Feathers used for fletching.

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Honourius III
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Feathers used for fletching.

Post by Honourius III »

Traditionally we speak of the Archers using Goose feathers for fletching their arrows, and quite rightly so. Other feathers we know used were, Swan, Peacock and Crane. But, and this is my question, at that time the Great Bustard was quite common and would have been used for food. Does anyone know if the primary feathers of the Bustard were used? They certainly seem to be good to me, and I cant see any reason why Heron could not have been used also.

Annie the Arrow
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Re: Feathers used for fletching.

Post by Annie the Arrow »

Goose would have been the most commonly available, but I would imagine they would have used anything, shame I cant
"For he(the bow), any old stick will do. But arrow will get deer”.
Ishi, last of the Yaqui Amerindians of California

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Brother Ranulf
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Re: Feathers used for fletching.

Post by Brother Ranulf »

We often forget that geese were kept as domesticated poultry for their eggs, often in large numbers, on every manor across the country. It is fact that the pterylae (feather-growing zones in the skin) can regenerate replacement feathers if the base of the old feather is left in place - so it is possible to clip the pinion feathers of a goose for use in fletching without harming the bird in any way. Feathers are also moulted naturally, as you will know if you have ever visited a swannery.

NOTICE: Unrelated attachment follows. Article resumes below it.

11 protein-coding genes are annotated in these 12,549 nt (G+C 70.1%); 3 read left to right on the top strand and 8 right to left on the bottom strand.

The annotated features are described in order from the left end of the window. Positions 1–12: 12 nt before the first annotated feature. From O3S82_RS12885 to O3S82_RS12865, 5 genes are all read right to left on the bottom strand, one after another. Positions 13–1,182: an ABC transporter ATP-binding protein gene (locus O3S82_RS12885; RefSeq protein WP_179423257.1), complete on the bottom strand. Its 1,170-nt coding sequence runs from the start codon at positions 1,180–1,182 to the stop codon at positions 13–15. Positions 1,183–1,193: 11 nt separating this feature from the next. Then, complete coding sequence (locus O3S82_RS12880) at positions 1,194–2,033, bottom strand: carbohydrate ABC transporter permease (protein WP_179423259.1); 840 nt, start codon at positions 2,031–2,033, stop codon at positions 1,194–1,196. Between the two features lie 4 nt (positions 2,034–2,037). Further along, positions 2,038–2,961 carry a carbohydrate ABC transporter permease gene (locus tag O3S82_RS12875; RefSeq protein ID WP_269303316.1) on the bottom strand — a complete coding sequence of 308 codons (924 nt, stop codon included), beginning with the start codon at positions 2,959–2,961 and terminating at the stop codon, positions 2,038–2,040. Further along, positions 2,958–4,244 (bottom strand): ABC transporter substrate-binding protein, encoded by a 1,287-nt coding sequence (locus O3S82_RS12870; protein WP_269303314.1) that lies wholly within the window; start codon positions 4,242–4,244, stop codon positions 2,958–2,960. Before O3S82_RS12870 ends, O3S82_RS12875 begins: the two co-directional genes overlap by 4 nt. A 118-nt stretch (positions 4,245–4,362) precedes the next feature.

Why go out into a cold, miserable, bleak moorland in the hope of being able to net or shoot a Bustard when you can source huge numbers of goose feathers at no effort at home?
Brother Ranulf

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Re: Feathers used for fletching.

Post by Will.S »

No idea where I heard this, but something in the back of my memory is telling me that there was a royal decree that farmers retained the first 3 flight feathers from each wing of his geese before market day or something to that extent.

What I do know is that if you pick the right month (this one and the one just gone) you can go anywhere with geese and collect a lot of primaries and secondary primaries with no hassle at all. I headed over to my local lake last month to seed if I could find any, and went home with over 450 goose feathers. Imagine if you had a farm full of them - you'd certainly never need to muck about picking up random bird feathers. Don't forget you also have to use only flight feathers from either left or right wing with a strong grease line for truly effective arrows which narrows the viable number considerably.

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